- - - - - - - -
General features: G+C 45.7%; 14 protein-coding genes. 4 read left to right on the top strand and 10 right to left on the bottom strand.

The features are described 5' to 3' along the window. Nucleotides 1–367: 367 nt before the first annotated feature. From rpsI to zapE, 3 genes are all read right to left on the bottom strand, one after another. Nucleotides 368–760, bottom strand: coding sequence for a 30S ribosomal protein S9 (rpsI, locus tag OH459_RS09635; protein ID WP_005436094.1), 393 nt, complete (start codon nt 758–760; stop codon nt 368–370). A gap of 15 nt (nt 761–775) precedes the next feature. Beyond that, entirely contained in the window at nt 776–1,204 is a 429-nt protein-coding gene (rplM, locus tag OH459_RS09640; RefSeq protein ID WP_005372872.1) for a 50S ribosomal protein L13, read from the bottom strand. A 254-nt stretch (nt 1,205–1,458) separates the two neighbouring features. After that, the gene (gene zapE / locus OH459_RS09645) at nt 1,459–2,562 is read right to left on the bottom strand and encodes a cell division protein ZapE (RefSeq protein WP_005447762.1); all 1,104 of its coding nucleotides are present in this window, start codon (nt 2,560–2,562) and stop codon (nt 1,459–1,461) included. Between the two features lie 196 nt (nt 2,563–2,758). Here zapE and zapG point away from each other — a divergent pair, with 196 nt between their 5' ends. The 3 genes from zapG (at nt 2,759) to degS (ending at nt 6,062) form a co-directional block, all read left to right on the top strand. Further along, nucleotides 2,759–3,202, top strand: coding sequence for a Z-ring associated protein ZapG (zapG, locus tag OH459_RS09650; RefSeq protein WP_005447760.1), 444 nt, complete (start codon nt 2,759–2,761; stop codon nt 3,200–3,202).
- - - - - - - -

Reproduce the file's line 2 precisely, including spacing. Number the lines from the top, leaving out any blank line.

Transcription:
The features are described 5' to 3' along the window. Nucleotides 1–367: 367 nt before the first annotated feature. From rpsI to zapE, 3 genes are all read right to left on the bottom strand, one after another. Nucleotides 368–760, bottom strand: coding sequence for a 30S ribosomal protein S9 (rpsI, locus tag OH459_RS09635; protein ID WP_005436094.1), 393 nt, complete (start codon nt 758–760; stop codon nt 368–370). A gap of 15 nt (nt 761–775) precedes the next feature. Beyond that, entirely contained in the window at nt 776–1,204 is a 429-nt protein-coding gene (rplM, locus tag OH459_RS09640; RefSeq protein ID WP_005372872.1) for a 50S ribosomal protein L13, read from the bottom strand. A 254-nt stretch (nt 1,205–1,458) separates the two neighbouring features. After that, the gene (gene zapE / locus OH459_RS09645) at nt 1,459–2,562 is read right to left on the bottom strand and encodes a cell division protein ZapE (RefSeq protein WP_005447762.1); all 1,104 of its coding nucleotides are present in this window, start codon (nt 2,560–2,562) and stop codon (nt 1,459–1,461) included. Between the two features lie 196 nt (nt 2,563–2,758). Here zapE and zapG point away from each other — a divergent pair, with 196 nt between their 5' ends. The 3 genes from zapG (at nt 2,759) to degS (ending at nt 6,062) form a co-directional block, all read left to right on the top strand. Further along, nucleotides 2,759–3,202, top strand: coding sequence for a Z-ring associated protein ZapG (zapG, locus tag OH459_RS09650; RefSeq protein WP_005447760.1), 444 nt, complete (start codon nt 2,759–2,761; stop codon nt 3,200–3,202).